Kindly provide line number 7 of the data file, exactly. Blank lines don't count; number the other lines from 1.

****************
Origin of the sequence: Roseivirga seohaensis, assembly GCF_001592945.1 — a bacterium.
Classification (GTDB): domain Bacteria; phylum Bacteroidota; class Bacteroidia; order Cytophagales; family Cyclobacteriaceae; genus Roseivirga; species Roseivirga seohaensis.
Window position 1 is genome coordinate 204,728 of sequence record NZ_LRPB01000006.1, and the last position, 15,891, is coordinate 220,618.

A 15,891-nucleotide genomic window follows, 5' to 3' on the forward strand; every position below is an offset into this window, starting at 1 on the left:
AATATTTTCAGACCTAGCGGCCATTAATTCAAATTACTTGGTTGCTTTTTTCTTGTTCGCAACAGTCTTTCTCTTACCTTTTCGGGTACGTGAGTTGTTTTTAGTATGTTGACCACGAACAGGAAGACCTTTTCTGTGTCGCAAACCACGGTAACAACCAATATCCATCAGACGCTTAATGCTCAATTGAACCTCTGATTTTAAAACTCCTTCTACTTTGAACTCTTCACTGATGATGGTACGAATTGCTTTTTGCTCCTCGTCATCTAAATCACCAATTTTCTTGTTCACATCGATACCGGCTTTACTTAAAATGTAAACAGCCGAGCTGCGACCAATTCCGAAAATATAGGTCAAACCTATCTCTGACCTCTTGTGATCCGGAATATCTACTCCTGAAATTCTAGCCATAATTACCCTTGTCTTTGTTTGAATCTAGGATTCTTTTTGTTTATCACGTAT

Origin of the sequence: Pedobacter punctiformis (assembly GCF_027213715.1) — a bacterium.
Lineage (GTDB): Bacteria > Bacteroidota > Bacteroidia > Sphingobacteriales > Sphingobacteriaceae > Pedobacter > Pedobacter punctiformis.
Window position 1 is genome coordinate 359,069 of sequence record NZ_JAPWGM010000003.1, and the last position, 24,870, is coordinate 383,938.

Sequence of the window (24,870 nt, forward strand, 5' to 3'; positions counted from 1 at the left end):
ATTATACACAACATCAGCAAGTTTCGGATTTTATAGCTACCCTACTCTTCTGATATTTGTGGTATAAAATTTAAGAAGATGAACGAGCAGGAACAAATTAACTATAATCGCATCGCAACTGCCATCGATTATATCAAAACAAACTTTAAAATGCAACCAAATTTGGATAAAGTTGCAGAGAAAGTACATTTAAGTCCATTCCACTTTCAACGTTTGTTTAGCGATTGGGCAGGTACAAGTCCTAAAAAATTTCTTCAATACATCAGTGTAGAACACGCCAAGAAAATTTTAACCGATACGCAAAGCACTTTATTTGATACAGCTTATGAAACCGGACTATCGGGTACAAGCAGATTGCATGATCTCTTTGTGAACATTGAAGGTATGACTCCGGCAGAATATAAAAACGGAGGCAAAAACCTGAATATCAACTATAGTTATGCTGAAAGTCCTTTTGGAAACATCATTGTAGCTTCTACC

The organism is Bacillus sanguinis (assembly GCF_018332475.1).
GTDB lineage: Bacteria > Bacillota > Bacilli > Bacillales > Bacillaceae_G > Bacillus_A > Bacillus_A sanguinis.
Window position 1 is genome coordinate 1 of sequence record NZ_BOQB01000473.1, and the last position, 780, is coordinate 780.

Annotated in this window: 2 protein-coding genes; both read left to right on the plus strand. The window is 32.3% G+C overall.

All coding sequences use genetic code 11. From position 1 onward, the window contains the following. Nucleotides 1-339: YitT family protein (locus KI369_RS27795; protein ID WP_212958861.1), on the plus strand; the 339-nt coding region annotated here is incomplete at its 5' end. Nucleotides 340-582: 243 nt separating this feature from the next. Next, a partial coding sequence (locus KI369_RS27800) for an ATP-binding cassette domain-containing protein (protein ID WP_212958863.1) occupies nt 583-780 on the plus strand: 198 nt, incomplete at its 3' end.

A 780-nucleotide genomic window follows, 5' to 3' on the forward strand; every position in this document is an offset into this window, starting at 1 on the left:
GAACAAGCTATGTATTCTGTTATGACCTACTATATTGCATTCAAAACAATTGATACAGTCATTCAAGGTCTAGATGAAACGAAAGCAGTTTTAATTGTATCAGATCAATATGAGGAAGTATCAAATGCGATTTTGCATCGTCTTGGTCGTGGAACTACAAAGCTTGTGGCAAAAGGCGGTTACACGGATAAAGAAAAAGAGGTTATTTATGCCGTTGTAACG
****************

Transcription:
Lineage (GTDB): Bacteria > Bacteroidota > Bacteroidia > Sphingobacteriales > Sphingobacteriaceae > Pedobacter > Pedobacter punctiformis.